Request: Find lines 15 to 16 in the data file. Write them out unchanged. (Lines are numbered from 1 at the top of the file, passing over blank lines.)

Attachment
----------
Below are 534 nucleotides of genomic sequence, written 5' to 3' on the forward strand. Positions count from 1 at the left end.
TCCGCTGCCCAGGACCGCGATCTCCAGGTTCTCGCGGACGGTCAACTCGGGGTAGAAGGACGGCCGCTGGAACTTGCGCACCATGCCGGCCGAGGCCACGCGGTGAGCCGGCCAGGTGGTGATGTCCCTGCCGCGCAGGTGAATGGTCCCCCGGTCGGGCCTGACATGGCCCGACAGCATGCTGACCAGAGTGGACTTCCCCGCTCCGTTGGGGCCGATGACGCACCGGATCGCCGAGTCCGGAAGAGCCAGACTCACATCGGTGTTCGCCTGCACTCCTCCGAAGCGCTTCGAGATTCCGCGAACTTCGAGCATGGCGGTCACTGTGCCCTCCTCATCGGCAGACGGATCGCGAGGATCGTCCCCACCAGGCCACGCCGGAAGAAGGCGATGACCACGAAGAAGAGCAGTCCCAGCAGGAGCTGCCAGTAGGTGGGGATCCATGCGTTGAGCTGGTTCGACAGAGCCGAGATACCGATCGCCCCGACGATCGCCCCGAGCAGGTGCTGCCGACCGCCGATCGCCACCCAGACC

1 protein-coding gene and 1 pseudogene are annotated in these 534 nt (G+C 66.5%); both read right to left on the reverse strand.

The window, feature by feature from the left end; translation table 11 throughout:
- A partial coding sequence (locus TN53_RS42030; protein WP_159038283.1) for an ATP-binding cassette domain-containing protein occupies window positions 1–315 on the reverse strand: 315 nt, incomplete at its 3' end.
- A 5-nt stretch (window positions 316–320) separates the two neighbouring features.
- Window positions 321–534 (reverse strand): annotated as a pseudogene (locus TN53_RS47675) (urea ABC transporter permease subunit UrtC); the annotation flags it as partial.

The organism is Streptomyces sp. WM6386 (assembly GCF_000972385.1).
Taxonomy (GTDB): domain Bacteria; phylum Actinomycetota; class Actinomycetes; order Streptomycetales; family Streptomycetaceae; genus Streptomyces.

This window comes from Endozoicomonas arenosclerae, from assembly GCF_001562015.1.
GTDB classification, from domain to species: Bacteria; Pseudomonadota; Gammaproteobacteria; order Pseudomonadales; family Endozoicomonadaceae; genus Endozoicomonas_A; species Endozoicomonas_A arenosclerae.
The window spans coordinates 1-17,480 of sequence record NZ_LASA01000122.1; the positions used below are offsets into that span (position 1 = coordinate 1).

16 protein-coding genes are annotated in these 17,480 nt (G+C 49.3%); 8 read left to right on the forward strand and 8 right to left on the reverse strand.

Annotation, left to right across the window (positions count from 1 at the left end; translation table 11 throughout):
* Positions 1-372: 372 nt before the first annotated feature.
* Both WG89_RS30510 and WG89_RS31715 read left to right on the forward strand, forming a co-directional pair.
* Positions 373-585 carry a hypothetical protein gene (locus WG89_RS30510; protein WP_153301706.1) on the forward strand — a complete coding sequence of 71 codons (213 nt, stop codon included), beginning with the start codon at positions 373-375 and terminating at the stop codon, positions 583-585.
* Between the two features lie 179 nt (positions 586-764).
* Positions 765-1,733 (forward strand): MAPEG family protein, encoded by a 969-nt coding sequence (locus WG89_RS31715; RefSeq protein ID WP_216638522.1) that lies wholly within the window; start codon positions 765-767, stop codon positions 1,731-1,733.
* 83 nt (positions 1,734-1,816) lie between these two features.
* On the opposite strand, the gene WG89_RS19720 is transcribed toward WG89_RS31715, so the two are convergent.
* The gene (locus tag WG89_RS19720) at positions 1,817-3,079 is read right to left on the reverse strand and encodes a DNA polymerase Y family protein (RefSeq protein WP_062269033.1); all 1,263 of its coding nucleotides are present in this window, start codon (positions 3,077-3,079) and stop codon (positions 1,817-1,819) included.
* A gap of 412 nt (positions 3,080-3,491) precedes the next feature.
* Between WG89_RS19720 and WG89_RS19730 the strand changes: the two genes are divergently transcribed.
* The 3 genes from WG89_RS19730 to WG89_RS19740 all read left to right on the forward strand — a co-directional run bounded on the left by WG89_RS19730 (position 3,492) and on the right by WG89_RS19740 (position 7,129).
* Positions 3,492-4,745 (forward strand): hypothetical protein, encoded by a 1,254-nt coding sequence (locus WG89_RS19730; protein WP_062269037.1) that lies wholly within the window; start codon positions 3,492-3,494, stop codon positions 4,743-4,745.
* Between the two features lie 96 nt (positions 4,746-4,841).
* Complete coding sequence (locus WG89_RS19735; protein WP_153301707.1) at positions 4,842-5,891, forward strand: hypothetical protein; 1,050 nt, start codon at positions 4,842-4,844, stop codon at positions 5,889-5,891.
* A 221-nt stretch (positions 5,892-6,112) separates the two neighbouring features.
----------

* Positions 1-372: 372 nt before the first annotated feature.
* Both WG89_RS30510 and WG89_RS31715 read left to right on the forward strand, forming a co-directional pair.